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The Two Dynamics of Change
We often hear two seemingly contradictory statements from change agents:
A series of small steps is the best way to get something done.
You can't cross a chasm in two small steps.
Both are true, but neither are sufficient at fully capturing reality. There are two dynamics of change that we have to consider. The first dynamic is what I'm calling the stepping dynamic, and the second dynamic I'm calling the tipping dynamic. Both are real facets to the evolution of ourselves and the world. Consider how an avalanche builds. Proponents of the stepping model would show that it's just a series of snowflakes that stack on top of each other, but that doesn't quite capture the dynamic tip that happens at the moment the snow starts moving. On the other hand, proponents of the tipping model often don't account for the fact that without all those snowflakes, the tip would never occur. The real challenge isn't the conceptual distinction between the two dynamics of change, but, rather, it's recognizing when we should step and when we should make room for a tip.
Get to Stepping!
If you guessed that I'm a proponent of the stepping model, you get half a cookie. One of the reasons I'm such an advocate of small steps is because it's the dynamic that we have the most control and influence over. We can't single-handedly manifest the conditions for a tipping point, but we can show up and set those conditions through a series of small actions. Consider the fact that you don't become a true master in your craft all at once. There's a long trail of experience, practice, and evaluation that goes into mastery, and without the butt-in-seat time, you'll never get there. Yet many people never start the long trail of mastery because they (correctly) assess that they're not good at what they're trying to master. No one starts out being good at anything. Aside from the marginal advantages we get from our genetics, everything is learned. And, for someone to learn, they have to be taught, either by someone else or by themselves. The former tends to be more successful, but it's sometimes not a live option. Yet, at some point, taking small steps gets in the way of the metamorphosis that needs to happen. One day you wake up and you are a real expert, and not recognizing that keeps you from making the contributions that you can make.
If you’re doing your best work, you’ll always be on the edge of your capabilities and comfort levels. Imagine a Venn diagram, with your current capabilities in the left circle and your areas of incompetence in the right circle. Learning and growth happens right where those two intersect. Doing your best work will thus require you to constantly be on the verge of failing.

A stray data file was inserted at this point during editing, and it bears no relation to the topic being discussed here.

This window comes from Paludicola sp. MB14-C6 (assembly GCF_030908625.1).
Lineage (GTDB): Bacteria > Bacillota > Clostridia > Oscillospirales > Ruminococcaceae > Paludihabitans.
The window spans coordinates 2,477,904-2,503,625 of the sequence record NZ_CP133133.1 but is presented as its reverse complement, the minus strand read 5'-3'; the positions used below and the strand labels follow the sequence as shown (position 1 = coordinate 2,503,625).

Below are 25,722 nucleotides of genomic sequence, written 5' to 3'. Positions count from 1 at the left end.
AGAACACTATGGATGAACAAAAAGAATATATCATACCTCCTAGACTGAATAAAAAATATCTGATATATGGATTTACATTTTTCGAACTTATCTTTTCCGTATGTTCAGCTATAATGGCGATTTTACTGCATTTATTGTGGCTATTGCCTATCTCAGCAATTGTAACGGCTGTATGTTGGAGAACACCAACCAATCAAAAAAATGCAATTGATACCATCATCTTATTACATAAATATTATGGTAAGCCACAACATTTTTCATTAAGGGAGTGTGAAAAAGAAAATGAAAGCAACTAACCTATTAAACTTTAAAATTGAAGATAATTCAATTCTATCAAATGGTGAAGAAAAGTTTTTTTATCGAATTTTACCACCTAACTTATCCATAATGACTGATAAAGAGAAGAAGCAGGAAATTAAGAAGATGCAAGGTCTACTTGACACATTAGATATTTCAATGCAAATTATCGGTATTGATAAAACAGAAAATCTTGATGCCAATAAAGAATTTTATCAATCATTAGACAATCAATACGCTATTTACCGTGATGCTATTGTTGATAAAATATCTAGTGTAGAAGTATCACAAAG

A butterfly doesn't need to cling to the same branches it did as a caterpillar.
How a Caterpillar Takes to the Air
The tipping dynamic of change is so challenging due to how radical it is. Take, for instance, the person who has recently become a celebrity. Last month, she was just another person trying to be heard and seen, and now everyone wants some of her. Old habits, perspectives, and relationships change regardless of whether she means for them to. What's often forgotten at this phase is all the steps that set up the metamorphosis. That new celebrity forgets that it was her fans and support network that enabled the tip, or that now all-star business forgets that it was a strong customer service and over-delivery ethic that made them who they are. This happens time and time again, and what separates the good-for-a-minute people, projects, and causes and the truly great people, projects, and causes is that the latter makes room for the metamorphosis and then get back to stepping. It would have been easy for Michael Jordan to rest on the fact that he dominated the court. It would have been easy for Apple to stop innovating with the iPod and play it out. But Michael kept practicing, and Apple keeps innovating. That's what makes them world-class. They step, tip, reassess, and step all over again. It's true that you can't cross a chasm in two steps, but you have to get there in the first place.
Know Which Dynamic You're In
There are times when you should step, and there are times when you need to make room for a tip. If you feel like you're holding back an avalanche, it's probably a good indication that you somehow need to make room for a metamorphosis. Let the dam break and see what happens. If you feel like you're looking at a long trail that leads to a mountain in the distance, you probably just need to continue taking those steps for now. It's okay to be where you are, but you don't have to stay there. Both dynamics are a part of the world, and there's a time and place for both. One isn't any better than the other, either. The trick is figuring out which dynamic is the most appropriate to where you are. I'll leave you with two questions:
If you need to step, do you know what steps to take?
If it's time for a tip, how will you make room for it?
If you want to learn more about figuring out your next steps, or how to make room for the things you need to do, Start Finishing will guide you through these dynamics of change.